Then, as trends in American culture and advancements in technology flourished in the mid 90s, the transition into the third wave coffee movement began. Where the second wave of coffee balanced quality and convenience and a ripple of macro-level coffee culture, the third wave is a bloom of micro-culture. The third wave is an increased mindfulness for coffee in all aspects, following the supply-chain of coffee closely from sustainable farming practices and direct trade relationships, to culinary conscious brewing processes, to the creative presentation in your cup, to the atmosphere and ambiance of the coffee shop you’re drinking it in. The Third Wave gave rise to the overall experience of coffee consumption rather than just the palatability, focusing on all the senses rather than just taste and smell.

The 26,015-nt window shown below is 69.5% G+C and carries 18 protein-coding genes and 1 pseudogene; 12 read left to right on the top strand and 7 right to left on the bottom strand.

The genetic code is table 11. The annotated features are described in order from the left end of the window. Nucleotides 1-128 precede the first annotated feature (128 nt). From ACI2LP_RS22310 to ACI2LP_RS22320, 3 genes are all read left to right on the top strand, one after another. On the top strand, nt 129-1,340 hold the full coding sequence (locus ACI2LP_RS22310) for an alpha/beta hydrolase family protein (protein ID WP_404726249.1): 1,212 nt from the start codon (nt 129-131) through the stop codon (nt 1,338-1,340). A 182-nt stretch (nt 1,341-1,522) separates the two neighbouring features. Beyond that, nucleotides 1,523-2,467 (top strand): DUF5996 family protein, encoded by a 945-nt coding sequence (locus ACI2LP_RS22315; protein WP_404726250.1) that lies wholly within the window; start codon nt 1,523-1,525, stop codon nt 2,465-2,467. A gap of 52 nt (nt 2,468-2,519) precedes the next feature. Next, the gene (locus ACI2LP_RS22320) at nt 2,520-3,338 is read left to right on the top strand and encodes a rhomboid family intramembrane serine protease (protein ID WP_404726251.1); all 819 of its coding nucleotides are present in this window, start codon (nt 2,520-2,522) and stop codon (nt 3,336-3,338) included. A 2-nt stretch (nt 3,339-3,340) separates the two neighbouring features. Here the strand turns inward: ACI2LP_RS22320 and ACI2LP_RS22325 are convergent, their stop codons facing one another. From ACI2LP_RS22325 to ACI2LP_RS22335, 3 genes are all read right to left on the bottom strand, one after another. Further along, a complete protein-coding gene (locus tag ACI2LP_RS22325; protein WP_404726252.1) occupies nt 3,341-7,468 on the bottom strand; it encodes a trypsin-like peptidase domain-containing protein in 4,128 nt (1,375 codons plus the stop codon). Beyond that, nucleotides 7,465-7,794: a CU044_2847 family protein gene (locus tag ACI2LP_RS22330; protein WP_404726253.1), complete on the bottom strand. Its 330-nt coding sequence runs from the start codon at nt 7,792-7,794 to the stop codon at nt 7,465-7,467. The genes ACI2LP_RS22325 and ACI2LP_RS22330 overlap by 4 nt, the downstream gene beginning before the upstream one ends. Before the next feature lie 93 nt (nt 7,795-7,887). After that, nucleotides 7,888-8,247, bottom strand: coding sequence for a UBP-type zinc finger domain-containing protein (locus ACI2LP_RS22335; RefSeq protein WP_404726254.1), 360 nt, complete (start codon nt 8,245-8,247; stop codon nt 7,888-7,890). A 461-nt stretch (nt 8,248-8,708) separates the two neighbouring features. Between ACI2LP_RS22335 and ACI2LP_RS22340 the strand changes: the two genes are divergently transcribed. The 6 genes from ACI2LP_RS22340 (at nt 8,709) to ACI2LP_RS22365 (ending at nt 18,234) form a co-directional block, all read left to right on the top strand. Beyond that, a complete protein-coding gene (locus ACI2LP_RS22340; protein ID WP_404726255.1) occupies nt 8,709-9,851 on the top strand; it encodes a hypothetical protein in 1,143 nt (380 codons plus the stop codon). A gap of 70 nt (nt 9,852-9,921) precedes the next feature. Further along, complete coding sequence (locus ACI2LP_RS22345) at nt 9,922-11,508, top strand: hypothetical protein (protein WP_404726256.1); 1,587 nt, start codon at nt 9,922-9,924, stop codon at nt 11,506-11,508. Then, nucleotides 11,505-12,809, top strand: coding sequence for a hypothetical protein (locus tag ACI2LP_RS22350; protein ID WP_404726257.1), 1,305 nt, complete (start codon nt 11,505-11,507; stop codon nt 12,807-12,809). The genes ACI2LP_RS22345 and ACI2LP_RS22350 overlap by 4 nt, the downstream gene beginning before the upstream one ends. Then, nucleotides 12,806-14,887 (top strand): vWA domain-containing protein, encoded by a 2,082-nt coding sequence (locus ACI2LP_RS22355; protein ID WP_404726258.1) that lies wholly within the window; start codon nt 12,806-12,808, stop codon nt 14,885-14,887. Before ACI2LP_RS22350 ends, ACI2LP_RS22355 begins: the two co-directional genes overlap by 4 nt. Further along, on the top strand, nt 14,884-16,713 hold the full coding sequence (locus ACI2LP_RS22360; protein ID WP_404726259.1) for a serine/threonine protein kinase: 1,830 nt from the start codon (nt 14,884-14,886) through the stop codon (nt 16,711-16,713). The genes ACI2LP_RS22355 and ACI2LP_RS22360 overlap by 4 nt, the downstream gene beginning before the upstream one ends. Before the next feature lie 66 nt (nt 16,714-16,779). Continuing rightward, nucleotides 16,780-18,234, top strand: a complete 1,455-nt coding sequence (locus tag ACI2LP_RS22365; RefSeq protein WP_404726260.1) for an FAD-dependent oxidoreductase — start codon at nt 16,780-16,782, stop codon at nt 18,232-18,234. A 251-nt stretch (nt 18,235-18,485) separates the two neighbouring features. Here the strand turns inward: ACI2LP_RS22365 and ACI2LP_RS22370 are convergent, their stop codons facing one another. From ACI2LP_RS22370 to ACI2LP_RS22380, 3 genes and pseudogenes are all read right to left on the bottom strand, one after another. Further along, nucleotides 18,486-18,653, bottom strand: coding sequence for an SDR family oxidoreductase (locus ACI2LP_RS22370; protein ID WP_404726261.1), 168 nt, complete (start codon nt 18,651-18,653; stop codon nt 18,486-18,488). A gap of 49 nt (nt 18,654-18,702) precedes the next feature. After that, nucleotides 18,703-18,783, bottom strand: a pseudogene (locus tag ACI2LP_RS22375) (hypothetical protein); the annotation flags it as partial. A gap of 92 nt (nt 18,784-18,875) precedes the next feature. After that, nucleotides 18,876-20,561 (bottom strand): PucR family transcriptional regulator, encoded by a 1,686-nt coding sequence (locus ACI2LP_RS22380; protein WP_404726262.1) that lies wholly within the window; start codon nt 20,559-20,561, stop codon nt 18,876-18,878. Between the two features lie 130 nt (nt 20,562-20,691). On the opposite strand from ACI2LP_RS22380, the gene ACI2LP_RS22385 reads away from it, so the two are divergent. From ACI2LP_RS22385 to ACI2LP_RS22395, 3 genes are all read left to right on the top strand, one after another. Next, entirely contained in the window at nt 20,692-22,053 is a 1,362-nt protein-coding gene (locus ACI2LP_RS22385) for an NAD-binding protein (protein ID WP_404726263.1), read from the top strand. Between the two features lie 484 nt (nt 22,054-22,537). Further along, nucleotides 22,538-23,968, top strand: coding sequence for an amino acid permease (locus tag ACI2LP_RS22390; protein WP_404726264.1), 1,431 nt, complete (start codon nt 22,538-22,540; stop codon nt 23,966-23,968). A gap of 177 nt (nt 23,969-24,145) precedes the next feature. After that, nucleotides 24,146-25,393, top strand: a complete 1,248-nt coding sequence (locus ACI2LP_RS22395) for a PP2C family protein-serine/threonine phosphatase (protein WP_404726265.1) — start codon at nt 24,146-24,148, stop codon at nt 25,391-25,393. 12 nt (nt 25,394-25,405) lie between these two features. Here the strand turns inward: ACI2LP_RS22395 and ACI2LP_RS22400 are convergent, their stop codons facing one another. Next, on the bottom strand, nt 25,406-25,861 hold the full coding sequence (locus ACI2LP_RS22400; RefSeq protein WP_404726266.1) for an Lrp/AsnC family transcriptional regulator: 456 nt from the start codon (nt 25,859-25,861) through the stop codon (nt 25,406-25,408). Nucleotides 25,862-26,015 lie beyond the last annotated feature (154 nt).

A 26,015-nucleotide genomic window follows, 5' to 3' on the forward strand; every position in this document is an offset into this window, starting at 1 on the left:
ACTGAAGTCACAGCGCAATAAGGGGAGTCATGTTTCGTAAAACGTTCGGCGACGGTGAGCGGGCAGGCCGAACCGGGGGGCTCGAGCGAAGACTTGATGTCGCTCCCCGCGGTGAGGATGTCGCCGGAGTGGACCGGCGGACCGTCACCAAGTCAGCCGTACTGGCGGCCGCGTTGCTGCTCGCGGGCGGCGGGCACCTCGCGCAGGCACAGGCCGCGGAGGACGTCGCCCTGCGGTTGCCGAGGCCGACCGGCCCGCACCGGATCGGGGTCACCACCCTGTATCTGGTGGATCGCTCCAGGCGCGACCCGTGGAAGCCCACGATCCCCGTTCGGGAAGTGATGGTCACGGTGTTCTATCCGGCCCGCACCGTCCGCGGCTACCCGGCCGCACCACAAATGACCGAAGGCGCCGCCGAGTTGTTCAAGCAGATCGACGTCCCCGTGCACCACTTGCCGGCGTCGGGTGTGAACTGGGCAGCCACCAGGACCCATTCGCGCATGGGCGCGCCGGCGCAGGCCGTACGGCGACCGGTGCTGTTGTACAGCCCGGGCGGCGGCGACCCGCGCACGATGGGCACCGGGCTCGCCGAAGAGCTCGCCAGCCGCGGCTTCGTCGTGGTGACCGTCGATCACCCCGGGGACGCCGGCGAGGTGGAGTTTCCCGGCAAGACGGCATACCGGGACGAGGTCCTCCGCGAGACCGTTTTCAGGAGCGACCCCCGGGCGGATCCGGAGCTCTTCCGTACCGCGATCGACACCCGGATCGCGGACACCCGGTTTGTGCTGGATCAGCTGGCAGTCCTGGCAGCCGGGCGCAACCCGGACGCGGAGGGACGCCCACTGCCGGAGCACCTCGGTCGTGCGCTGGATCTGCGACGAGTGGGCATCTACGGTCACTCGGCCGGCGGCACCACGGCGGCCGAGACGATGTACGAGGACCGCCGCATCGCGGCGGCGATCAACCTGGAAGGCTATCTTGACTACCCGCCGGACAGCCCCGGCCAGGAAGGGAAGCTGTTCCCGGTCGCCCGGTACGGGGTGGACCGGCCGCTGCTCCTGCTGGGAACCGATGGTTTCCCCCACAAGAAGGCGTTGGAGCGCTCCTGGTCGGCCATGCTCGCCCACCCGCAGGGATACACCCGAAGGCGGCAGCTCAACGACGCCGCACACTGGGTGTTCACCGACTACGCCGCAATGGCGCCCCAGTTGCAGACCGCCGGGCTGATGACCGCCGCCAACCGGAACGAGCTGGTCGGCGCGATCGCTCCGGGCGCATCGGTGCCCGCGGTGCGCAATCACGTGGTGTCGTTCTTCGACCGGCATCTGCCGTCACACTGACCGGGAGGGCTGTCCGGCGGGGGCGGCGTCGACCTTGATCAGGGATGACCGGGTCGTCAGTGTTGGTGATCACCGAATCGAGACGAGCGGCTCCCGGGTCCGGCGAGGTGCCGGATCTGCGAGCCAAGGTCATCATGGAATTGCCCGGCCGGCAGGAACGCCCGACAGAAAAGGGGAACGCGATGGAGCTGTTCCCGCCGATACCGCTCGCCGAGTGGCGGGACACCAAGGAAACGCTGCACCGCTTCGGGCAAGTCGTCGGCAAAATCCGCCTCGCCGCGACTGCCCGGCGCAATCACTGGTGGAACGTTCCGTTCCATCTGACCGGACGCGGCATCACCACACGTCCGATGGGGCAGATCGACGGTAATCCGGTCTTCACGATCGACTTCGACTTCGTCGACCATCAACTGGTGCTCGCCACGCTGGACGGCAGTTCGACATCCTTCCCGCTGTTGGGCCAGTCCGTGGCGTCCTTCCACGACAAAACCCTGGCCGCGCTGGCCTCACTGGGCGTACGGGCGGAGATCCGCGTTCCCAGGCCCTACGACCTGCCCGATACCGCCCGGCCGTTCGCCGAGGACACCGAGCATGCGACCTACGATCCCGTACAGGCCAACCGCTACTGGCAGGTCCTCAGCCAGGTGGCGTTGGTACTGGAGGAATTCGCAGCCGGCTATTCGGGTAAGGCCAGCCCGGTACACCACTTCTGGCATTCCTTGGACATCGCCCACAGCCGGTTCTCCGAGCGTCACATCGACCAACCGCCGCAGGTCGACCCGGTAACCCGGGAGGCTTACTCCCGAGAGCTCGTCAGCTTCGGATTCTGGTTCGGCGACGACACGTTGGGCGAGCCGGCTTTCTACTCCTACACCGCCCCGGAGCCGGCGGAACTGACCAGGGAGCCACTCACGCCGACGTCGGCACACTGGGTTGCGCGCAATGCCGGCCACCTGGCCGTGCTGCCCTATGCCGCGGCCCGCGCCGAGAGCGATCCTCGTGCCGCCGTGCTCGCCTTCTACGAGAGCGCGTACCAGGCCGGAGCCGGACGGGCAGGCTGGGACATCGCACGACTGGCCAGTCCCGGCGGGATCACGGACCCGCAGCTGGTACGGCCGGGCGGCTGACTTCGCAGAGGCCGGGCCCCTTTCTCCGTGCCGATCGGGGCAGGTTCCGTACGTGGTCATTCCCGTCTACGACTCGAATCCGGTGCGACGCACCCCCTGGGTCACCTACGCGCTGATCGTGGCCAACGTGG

Another contrast with the second wave is the de-corporatization of specialty coffee. The third wave seeks to localize coffee shops and shift away from the commerciality of gourmet coffee that was made widespread in the second wave. It emphasizes coffee shops as communities with intrinsic and individualistic sociocultural ecosystems. 

Overall, the third wave is a much more nuanced approach to specialized coffee.

~We’ve yet to reach the high water mark~

With such an intricate attention to detail within the third wave, it begs the question of how coffee could possibly evolve even further? What would a fourth wave even look like? With such a mindful coffee experience, what more could you possibly want or expect from your cup of coffee?

Making espresso

The answer is science! Although the fourth wave coffee movement is still an up-and-coming subject of opinion and debate, the beginning of the new movement is starting to take root thanks to major advancements in technology. We can’t say exactly what the future will look like for coffee, but here are some of our predictions: